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The Puppy Mill Project

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Cari Meyers is committed to putting an end to puppy mills. As the founder of The Puppy Mill Project she’s worked tirelessly to meet this goal. Most recently, TPMP convinced Collar and Leash, Chicago’s oldest pet store to stop working with puppy mills. Our Town spoke with Meyers about peaceful protest, the foundation’s youth outreach efforts and her future goals.

Our Town What inspired you to found The Puppy Mill Project?
Cari Meyers My inspiration for founding TPMP was learning about the mills and realizing no one in Illinois was even talking about them. None of the shelters or rescues were even concerning themselves with the core problem of overpopulation of dogs, it all starts with the mills. Also the fact that every state bordering ours was a puppy mill state and thousands of dogs were passing through, and being delivered here, every week. As I dug further I found about the magnitude of this animal cruelty problem and knew this was what I had to do.

OT What sort of assistance does TPMP provide?
CM We provide education to the uninformed consumer as well as to the schools and communities that are becoming more involved. We also direct people to shelters and rescues instead of stores and try to help them find the particular dog they want if there is one.

OT Most pet stores still use puppy mill puppies.Why?
CM Stores HAVE to use puppy mills for several reasons. First of all no responsible breeder would EVER sell to a pet store. Secondly the stores need a variety of dogs and too many dogs for a breeder to provide so they have to go to the mills.

OT Is this changing at all?
CM In so far as consumers are becoming educated and not buying as many dogs, so stores are closing. However, the pet stores will never change where they source their dogs no matter what they tell you.

OT You recently convinced Collar and Leash to stop working with puppy mills. How did that happen?
CM Collar and Leash was a store we protested on and off for several years. We received many complaints about them and so I made them my primary target in terms of transitioning to a humane model. We called the owners to set up a meeting and they said yes. A half hour after we met they agreed to go forward with this with our support. A big, bold move for them and we will do everything to make sure everyone knows about it and that they succeed.

OT TPMP can be seen protesting outside of pets store sin the Chicago area. Do you think peaceful protest has an effect?
CM I believe peaceful protesting has had a huge impact. About 78% of the population does not even now what a puppy mill is so this is a great way to tell them. We have made some huge changes by protesting and will continue to do so.

OT Talk a little about the youth outreach aspect of TPMP.
CM We firmly believe in the idea of "teach your children well.” That's where it all starts. We recently launched our "It's Not Cool To Be Cruel Campaign" to teach children about not only animal cruelty but any kind of cruelty. It covers a lot of ground. We have age appropriate presentations for pre school through college age students. We love going into the schools and answering all of the questions these kids have. It's a great honor for us.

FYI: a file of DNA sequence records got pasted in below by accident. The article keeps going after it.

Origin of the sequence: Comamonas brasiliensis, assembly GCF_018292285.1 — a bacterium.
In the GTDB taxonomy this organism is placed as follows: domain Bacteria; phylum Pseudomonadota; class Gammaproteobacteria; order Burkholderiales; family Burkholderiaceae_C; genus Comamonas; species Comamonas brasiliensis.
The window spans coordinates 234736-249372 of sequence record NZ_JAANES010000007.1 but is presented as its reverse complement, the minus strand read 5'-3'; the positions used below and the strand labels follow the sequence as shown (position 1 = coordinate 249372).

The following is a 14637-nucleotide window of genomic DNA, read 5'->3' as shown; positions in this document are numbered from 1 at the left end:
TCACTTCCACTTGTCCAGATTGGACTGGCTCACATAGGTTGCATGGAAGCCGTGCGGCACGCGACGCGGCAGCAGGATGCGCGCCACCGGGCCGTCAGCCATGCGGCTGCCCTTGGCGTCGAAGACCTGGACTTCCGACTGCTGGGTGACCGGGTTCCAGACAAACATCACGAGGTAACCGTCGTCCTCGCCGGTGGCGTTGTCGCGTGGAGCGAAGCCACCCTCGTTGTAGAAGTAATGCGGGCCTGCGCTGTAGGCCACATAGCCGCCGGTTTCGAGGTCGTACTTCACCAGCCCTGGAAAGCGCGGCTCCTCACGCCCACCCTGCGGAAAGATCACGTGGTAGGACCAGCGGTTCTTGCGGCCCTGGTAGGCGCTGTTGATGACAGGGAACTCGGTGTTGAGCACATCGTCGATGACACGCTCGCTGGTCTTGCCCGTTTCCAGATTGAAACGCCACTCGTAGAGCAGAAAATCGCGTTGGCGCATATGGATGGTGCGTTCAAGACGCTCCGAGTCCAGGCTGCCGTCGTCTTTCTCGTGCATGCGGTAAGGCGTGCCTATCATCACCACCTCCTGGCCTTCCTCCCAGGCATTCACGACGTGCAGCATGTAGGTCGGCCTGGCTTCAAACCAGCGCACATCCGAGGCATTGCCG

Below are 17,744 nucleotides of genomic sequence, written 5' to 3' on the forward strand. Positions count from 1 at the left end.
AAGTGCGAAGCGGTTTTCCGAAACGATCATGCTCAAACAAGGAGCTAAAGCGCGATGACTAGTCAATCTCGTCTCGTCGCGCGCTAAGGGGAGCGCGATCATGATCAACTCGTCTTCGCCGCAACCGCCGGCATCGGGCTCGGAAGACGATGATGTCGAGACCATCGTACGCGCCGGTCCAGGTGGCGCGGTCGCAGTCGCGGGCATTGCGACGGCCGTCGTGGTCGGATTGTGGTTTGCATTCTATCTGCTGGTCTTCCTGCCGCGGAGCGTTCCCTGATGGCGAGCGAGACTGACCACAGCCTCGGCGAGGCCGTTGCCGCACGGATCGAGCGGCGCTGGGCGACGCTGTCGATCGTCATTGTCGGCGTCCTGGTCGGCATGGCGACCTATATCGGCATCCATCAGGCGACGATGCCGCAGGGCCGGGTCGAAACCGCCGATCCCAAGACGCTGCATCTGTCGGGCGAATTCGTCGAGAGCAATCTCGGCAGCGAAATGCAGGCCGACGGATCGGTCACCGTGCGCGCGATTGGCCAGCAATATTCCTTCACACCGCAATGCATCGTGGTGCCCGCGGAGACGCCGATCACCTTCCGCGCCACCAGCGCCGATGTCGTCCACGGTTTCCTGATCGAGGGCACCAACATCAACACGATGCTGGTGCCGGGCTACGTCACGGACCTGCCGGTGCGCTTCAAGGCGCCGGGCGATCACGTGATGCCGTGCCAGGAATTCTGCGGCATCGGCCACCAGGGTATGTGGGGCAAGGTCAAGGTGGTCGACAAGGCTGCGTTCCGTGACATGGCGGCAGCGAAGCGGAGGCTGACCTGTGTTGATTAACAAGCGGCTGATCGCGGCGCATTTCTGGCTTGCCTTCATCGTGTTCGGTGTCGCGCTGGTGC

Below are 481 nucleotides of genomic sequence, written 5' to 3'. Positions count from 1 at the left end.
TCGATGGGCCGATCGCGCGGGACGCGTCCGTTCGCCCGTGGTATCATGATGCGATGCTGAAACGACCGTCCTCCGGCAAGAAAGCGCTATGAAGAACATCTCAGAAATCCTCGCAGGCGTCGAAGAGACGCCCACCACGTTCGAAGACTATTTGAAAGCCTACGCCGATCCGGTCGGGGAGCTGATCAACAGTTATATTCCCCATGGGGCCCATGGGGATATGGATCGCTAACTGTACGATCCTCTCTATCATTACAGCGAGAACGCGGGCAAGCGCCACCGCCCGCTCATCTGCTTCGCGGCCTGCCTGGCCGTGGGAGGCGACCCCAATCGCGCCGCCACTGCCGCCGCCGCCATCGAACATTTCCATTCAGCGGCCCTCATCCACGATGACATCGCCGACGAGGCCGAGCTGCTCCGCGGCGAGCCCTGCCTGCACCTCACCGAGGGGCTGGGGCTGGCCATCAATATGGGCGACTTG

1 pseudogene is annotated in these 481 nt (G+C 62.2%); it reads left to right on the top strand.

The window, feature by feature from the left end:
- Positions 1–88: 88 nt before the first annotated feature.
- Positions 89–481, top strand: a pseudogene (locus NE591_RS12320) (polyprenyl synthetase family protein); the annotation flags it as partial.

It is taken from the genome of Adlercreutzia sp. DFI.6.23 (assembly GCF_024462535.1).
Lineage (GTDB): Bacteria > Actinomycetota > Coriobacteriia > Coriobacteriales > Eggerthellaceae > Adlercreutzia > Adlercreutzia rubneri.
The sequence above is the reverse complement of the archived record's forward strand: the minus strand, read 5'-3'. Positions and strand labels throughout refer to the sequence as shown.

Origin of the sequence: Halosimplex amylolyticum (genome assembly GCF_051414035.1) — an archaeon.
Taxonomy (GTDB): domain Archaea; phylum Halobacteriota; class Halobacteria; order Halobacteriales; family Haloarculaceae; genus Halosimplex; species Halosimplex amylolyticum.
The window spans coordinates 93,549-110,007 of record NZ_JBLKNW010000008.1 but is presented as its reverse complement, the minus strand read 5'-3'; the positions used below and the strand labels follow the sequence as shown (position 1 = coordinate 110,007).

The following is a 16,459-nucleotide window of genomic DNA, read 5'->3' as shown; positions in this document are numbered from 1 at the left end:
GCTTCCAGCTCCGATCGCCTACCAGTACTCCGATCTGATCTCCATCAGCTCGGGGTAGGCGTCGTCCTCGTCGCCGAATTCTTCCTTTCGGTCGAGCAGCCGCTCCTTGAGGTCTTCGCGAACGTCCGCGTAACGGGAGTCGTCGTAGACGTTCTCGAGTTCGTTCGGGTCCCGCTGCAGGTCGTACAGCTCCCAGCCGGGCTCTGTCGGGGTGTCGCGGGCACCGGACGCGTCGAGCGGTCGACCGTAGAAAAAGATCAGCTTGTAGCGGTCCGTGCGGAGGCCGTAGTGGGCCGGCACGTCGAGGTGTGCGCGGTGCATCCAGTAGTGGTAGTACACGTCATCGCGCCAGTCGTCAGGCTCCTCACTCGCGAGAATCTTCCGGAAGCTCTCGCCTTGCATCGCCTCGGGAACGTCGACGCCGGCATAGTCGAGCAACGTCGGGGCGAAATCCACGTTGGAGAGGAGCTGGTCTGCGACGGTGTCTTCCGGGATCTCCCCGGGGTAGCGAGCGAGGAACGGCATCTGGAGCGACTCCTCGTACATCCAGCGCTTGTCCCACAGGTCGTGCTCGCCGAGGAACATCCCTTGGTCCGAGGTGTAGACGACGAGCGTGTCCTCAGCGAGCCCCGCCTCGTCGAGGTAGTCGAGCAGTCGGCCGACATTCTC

OT Recently The Illinois Senate has approved a measure that would protect consumers who buy a dog or cat at a pet store and then find out that the animal is seriously ill. Why is this important?
CM I think the Lemon Law is certainly way past due across the country. I deal with consumers all the time who have purchased sick dogs and spent literally thousands of dollars to save them and they have no recourse. Sometimes they are so sick they cannot even be saved. Why should the store owner not be responsible for what he is selling as healthy? On the other hand it is hard for me because I don't think of animals as products or merchandise and do not believe they should be sold in stores or on the internet.

OT You have a benefit coming up on May 11th. What will that entail?
CM Our benefit is going to be amazing! Every year we have our big event to honor all of the mothers still in the mills so no one will ever forget them. This year we will be honoring the owners of Collar and Leash for becoming the first (and oldest ) pet store in Chicago to become humane. This is a very big step for them and also for the city of Chicago. It will be a celebration of the accomplishments of the last year, and there were many! We have a live band, great food and drink, and fantastic auction items. something for everyone.

OT What keeps you committed to the project?
CM I will always be committed to TPMP, it is a part of my soul. Having seen the dogs from a puppy mill rescue and having seen the condition of these dogs I will never stop fighting to close down the mills. The sheer magnitude of the cruelty that man has put these innocent dogs through for money, is truly beyond comprehension and I cannot let them down.

Resister for The Mothers in Mills Fundraiser here.
 
A writer with an MFA in Creative Writing from The School of the Art Institute of Chicago, Sarah Terez Rosenblum freelances for sites like Pop Matters and
afterellen.com Her debut novel, “Herself When She’s Missing," was called “poetic and heartrending” by ALA Booklist. Sarah is also a figure model, Spinning instructor and teacher at Chicago’s StoryStudio. Inevitably one day she will find herself lecturing naked on a spinning bike. She's kind of looking forward to it actually.
IMPORTANT: the official Our Town site doesn't support comments. Join in the conversation by following facebook.com/OurTownBlog.ChicagoSunTimes and Sarah on Twitter: @SarahTerez
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This page contains a single entry by Sarah Terez-Rosenblum published on May 7, 2013 10:42 AM.

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